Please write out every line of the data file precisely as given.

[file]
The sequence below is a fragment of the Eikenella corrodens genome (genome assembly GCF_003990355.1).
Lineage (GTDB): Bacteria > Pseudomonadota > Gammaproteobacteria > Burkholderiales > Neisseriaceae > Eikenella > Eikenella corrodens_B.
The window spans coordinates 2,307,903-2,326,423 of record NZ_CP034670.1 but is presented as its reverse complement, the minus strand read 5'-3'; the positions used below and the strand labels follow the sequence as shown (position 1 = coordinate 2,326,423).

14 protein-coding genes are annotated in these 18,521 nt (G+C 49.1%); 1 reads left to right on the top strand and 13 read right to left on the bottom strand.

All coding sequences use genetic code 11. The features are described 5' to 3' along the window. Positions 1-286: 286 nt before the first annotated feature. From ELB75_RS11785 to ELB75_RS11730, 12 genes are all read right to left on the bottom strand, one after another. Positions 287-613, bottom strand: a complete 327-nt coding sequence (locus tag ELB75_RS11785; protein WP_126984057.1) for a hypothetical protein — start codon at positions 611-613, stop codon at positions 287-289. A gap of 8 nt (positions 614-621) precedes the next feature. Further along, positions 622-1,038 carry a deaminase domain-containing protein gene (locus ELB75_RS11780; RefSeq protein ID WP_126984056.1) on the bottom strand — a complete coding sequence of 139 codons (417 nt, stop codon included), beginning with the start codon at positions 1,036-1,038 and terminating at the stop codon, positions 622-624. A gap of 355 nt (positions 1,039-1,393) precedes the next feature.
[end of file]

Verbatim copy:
The sequence below is a fragment of the Eikenella corrodens genome (genome assembly GCF_003990355.1).
Lineage (GTDB): Bacteria > Pseudomonadota > Gammaproteobacteria > Burkholderiales > Neisseriaceae > Eikenella > Eikenella corrodens_B.
The window spans coordinates 2,307,903-2,326,423 of record NZ_CP034670.1 but is presented as its reverse complement, the minus strand read 5'-3'; the positions used below and the strand labels follow the sequence as shown (position 1 = coordinate 2,326,423).

14 protein-coding genes are annotated in these 18,521 nt (G+C 49.1%); 1 reads left to right on the top strand and 13 read right to left on the bottom strand.

All coding sequences use genetic code 11. The features are described 5' to 3' along the window. Positions 1-286: 286 nt before the first annotated feature. From ELB75_RS11785 to ELB75_RS11730, 12 genes are all read right to left on the bottom strand, one after another. Positions 287-613, bottom strand: a complete 327-nt coding sequence (locus tag ELB75_RS11785; protein WP_126984057.1) for a hypothetical protein — start codon at positions 611-613, stop codon at positions 287-289. A gap of 8 nt (positions 614-621) precedes the next feature. Further along, positions 622-1,038 carry a deaminase domain-containing protein gene (locus ELB75_RS11780; RefSeq protein ID WP_126984056.1) on the bottom strand — a complete coding sequence of 139 codons (417 nt, stop codon included), beginning with the start codon at positions 1,036-1,038 and terminating at the stop codon, positions 622-624. A gap of 355 nt (positions 1,039-1,393) precedes the next feature.